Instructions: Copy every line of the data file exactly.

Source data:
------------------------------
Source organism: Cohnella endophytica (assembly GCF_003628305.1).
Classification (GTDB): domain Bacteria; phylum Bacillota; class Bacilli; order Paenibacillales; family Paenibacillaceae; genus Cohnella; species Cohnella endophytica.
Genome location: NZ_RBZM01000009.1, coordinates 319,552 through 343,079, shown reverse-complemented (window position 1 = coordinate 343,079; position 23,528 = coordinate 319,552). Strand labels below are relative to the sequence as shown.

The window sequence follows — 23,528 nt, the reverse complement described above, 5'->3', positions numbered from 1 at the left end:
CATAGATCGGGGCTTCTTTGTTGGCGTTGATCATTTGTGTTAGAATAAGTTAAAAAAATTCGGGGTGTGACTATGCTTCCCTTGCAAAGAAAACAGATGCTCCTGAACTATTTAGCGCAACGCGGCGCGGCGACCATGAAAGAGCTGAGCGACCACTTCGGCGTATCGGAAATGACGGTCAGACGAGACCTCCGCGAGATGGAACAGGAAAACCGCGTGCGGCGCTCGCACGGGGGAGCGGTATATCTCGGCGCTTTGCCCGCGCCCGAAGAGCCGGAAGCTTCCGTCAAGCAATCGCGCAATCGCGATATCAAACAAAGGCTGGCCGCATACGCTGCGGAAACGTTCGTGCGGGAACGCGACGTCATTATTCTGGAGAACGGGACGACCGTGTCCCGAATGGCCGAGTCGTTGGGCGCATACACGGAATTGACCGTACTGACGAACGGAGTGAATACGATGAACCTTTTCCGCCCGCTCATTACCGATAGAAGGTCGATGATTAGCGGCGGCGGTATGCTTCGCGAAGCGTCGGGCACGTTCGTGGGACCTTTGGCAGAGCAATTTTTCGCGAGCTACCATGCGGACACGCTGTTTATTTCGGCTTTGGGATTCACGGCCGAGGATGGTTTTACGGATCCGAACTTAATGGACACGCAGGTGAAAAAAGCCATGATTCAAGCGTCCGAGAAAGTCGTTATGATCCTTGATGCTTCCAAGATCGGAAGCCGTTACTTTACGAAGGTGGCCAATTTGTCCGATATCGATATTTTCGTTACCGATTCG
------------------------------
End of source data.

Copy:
Source organism: Cohnella endophytica (assembly GCF_003628305.1).
Classification (GTDB): domain Bacteria; phylum Bacillota; class Bacilli; order Paenibacillales; family Paenibacillaceae; genus Cohnella; species Cohnella endophytica.
Genome location: NZ_RBZM01000009.1, coordinates 319,552 through 343,079, shown reverse-complemented (window position 1 = coordinate 343,079; position 23,528 = coordinate 319,552). Strand labels below are relative to the sequence as shown.

The window sequence follows — 23,528 nt, the reverse complement described above, 5'->3', positions numbered from 1 at the left end:
CATAGATCGGGGCTTCTTTGTTGGCGTTGATCATTTGTGTTAGAATAAGTTAAAAAAATTCGGGGTGTGACTATGCTTCCCTTGCAAAGAAAACAGATGCTCCTGAACTATTTAGCGCAACGCGGCGCGGCGACCATGAAAGAGCTGAGCGACCACTTCGGCGTATCGGAAATGACGGTCAGACGAGACCTCCGCGAGATGGAACAGGAAAACCGCGTGCGGCGCTCGCACGGGGGAGCGGTATATCTCGGCGCTTTGCCCGCGCCCGAAGAGCCGGAAGCTTCCGTCAAGCAATCGCGCAATCGCGATATCAAACAAAGGCTGGCCGCATACGCTGCGGAAACGTTCGTGCGGGAACGCGACGTCATTATTCTGGAGAACGGGACGACCGTGTCCCGAATGGCCGAGTCGTTGGGCGCATACACGGAATTGACCGTACTGACGAACGGAGTGAATACGATGAACCTTTTCCGCCCGCTCATTACCGATAGAAGGTCGATGATTAGCGGCGGCGGTATGCTTCGCGAAGCGTCGGGCACGTTCGTGGGACCTTTGGCAGAGCAATTTTTCGCGAGCTACCATGCGGACACGCTGTTTATTTCGGCTTTGGGATTCACGGCCGAGGATGGTTTTACGGATCCGAACTTAATGGACACGCAGGTGAAAAAAGCCATGATTCAAGCGTCCGAGAAAGTCGTTATGATCCTTGATGCTTCCAAGATCGGAAGCCGTTACTTTACGAAGGTGGCCAATTTGTCCGATATCGATATTTTCGTTACCGATTCG